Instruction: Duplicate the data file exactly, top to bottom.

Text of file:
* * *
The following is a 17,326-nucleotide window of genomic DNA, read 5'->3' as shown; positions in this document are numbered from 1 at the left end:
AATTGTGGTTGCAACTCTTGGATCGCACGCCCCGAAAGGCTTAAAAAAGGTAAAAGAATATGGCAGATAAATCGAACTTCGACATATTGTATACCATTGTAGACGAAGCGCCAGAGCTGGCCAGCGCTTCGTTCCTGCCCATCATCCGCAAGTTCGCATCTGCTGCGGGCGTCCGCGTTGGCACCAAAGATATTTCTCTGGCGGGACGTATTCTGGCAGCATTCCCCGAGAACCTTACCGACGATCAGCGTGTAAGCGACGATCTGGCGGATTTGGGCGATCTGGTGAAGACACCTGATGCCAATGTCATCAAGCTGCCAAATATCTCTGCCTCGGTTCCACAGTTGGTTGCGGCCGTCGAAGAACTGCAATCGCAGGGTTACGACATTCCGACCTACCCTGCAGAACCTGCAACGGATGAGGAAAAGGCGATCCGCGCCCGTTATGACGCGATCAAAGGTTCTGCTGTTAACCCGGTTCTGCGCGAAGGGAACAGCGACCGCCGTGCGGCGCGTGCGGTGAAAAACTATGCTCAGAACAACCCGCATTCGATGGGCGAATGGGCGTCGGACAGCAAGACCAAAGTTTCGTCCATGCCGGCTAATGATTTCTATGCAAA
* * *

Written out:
The following is a 17,326-nucleotide window of genomic DNA, read 5'->3' as shown; positions in this document are numbered from 1 at the left end:
AATTGTGGTTGCAACTCTTGGATCGCACGCCCCGAAAGGCTTAAAAAAGGTAAAAGAATATGGCAGATAAATCGAACTTCGACATATTGTATACCATTGTAGACGAAGCGCCAGAGCTGGCCAGCGCTTCGTTCCTGCCCATCATCCGCAAGTTCGCATCTGCTGCGGGCGTCCGCGTTGGCACCAAAGATATTTCTCTGGCGGGACGTATTCTGGCAGCATTCCCCGAGAACCTTACCGACGATCAGCGTGTAAGCGACGATCTGGCGGATTTGGGCGATCTGGTGAAGACACCTGATGCCAATGTCATCAAGCTGCCAAATATCTCTGCCTCGGTTCCACAGTTGGTTGCGGCCGTCGAAGAACTGCAATCGCAGGGTTACGACATTCCGACCTACCCTGCAGAACCTGCAACGGATGAGGAAAAGGCGATCCGCGCCCGTTATGACGCGATCAAAGGTTCTGCTGTTAACCCGGTTCTGCGCGAAGGGAACAGCGACCGCCGTGCGGCGCGTGCGGTGAAAAACTATGCTCAGAACAACCCGCATTCGATGGGCGAATGGGCGTCGGACAGCAAGACCAAAGTTTCGTCCATGCCGGCTAATGATTTCTATGCAAA